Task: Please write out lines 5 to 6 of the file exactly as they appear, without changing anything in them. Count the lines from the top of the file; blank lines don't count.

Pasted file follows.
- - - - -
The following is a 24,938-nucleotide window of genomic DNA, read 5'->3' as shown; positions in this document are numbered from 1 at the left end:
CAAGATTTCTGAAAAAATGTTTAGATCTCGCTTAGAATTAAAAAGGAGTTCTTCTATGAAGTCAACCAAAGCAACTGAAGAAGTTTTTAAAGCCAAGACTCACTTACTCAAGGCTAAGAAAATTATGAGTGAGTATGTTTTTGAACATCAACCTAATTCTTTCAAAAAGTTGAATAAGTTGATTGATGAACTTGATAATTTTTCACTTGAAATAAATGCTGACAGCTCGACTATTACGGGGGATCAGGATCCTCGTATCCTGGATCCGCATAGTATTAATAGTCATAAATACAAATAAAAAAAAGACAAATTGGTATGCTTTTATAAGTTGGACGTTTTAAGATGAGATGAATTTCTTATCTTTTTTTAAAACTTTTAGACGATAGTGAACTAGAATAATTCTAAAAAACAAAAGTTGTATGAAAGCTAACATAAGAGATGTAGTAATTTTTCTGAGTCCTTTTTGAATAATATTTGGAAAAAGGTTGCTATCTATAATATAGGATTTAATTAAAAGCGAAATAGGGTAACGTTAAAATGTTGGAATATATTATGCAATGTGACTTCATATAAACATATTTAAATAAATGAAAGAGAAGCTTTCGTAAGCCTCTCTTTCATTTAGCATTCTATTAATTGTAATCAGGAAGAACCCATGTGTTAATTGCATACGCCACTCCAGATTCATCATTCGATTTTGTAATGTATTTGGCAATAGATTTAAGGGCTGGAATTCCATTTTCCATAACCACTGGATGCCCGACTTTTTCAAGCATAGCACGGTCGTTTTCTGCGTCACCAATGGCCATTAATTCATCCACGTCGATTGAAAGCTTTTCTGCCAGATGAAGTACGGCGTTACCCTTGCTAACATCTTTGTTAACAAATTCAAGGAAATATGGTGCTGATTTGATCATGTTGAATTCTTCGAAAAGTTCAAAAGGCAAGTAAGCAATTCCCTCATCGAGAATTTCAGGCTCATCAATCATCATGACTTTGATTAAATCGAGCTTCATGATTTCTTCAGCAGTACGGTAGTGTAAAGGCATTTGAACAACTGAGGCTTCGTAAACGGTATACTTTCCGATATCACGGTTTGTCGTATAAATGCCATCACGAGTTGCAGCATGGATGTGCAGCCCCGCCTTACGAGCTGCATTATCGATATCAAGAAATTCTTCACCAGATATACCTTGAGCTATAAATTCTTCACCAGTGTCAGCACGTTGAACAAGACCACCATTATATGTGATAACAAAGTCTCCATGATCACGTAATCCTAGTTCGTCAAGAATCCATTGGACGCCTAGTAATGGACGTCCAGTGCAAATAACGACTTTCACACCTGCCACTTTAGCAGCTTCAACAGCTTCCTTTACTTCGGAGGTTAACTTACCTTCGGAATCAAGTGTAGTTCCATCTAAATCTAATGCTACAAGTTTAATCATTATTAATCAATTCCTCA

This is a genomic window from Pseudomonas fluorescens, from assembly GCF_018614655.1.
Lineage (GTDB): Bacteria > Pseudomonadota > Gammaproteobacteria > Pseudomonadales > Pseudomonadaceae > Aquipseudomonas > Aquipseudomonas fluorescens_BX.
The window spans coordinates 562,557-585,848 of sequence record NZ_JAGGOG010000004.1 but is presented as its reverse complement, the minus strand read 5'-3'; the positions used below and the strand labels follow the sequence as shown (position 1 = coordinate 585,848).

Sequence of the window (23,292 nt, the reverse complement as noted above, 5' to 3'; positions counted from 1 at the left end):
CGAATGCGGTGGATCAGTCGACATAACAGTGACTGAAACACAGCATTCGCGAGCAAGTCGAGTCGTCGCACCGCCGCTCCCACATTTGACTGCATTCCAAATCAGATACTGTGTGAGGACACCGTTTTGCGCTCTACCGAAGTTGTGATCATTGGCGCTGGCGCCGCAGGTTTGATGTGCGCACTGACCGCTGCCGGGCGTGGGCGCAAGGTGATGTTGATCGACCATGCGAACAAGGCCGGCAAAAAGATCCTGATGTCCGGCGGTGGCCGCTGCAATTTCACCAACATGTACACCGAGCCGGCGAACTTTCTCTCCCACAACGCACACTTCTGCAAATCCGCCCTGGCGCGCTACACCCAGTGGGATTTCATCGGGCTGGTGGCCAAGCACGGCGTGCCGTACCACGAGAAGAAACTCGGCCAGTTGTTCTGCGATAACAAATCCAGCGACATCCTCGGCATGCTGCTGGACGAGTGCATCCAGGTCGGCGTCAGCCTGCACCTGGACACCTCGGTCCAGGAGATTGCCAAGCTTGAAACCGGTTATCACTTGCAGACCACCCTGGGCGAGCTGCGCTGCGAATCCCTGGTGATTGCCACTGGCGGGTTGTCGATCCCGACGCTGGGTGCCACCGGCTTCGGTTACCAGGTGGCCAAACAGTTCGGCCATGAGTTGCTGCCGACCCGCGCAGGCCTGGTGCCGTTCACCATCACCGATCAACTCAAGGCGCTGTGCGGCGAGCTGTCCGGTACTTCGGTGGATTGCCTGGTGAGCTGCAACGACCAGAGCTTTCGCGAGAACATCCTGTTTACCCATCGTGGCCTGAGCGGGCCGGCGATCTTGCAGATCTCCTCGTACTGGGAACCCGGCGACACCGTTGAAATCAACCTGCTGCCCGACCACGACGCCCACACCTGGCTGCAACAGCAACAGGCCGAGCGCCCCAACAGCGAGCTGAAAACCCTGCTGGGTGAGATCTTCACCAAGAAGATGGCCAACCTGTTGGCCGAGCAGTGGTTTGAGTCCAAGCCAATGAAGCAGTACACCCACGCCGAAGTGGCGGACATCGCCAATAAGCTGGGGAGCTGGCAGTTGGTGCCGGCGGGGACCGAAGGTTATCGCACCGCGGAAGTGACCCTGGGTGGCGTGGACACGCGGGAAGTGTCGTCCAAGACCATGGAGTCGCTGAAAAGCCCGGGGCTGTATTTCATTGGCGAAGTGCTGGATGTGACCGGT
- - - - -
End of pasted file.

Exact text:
The window spans coordinates 562,557-585,848 of sequence record NZ_JAGGOG010000004.1 but is presented as its reverse complement, the minus strand read 5'-3'; the positions used below and the strand labels follow the sequence as shown (position 1 = coordinate 585,848).

Sequence of the window (23,292 nt, the reverse complement as noted above, 5' to 3'; positions counted from 1 at the left end):